Using a foil of amorphous metal has a number of advantages over conventional blades. While, for blades having a crystalline metallic cutting edge region, the homogeneity of the cutting edge is adversely affected by the presence of crystal grains, the homogeneity of the cutting edge of the blade according to the invention is considerably higher due to the more even amorphous structure. The high homogeneity of the foil made of amorphous metal, which forms the cutting edge, allows to achieve a radius of curvature at the cutting edge of the blade which is smaller by far than that of conventional steel blades. Thus, the blade according to the invention is sharper.
 Despite the excellent quality of the cutting edge, the manufacturing cost of the blade according to the invention is considerably lower than that of a diamond cutting edge. The use of the amorphous metal tape available as semi-finished product allows to save cost for the manufacture of the blade according to the invention as against a blade where the amorphous cutting edge region is achieved by the application of an amorphous layer onto a metallic base material or by amorphization of a metallic base material. Besides, an amorphous metal available in the form of a tape or foil is usually more homogeneous than an amorphous metal manufactured by amorphization or coating and, therefore, has better properties.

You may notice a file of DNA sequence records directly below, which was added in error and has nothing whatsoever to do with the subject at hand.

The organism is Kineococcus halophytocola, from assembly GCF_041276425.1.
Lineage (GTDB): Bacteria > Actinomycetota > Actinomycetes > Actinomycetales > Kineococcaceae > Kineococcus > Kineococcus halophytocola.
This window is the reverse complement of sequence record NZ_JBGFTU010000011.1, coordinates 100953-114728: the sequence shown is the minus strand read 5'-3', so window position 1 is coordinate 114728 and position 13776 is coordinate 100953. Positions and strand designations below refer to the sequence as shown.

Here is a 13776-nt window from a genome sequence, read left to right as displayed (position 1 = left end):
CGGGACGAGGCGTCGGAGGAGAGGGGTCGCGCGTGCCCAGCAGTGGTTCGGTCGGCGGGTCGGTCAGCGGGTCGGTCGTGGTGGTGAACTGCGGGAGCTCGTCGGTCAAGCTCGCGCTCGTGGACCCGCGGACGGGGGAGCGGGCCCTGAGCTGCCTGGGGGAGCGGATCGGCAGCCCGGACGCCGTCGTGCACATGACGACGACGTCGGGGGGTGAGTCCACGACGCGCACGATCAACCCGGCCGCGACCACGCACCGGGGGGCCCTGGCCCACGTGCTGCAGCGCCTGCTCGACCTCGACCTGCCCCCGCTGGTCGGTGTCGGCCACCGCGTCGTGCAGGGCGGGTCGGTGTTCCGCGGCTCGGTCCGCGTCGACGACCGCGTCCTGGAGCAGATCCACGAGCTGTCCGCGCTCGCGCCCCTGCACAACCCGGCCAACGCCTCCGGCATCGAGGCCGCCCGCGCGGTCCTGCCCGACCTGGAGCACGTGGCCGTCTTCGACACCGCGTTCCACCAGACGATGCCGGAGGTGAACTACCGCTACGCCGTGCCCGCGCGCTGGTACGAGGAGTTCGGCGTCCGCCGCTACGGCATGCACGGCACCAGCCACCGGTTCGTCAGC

The cutting edge of the above-described blade is preferably formed by a one-sided ground surface extending over the carrier material as well as the amorphous metal.
 It is possible to perform grinding on only one side because the amorphous metal has a high hardness and because it forms a cover portion of the blade. The high hardness of the amorphous metal prevents the formation of a burr during grinding, which serves to avoid a counter-grinding required for removing the burr. Thus, the cutting edge of the blade can be formed by the ground surface and by the cover face of the blade formed by the cover portion, so that the position of the cutting edge with respect to the blade body is exactly defined.
 In order to join the foil of amorphous metal, forming the cover portion of the blade, to the carrier member, an adhesive process is advantageous. Since the adhesion can be performed without a temperature load, it is possible to avoid a change in the material properties of the amorphous metal.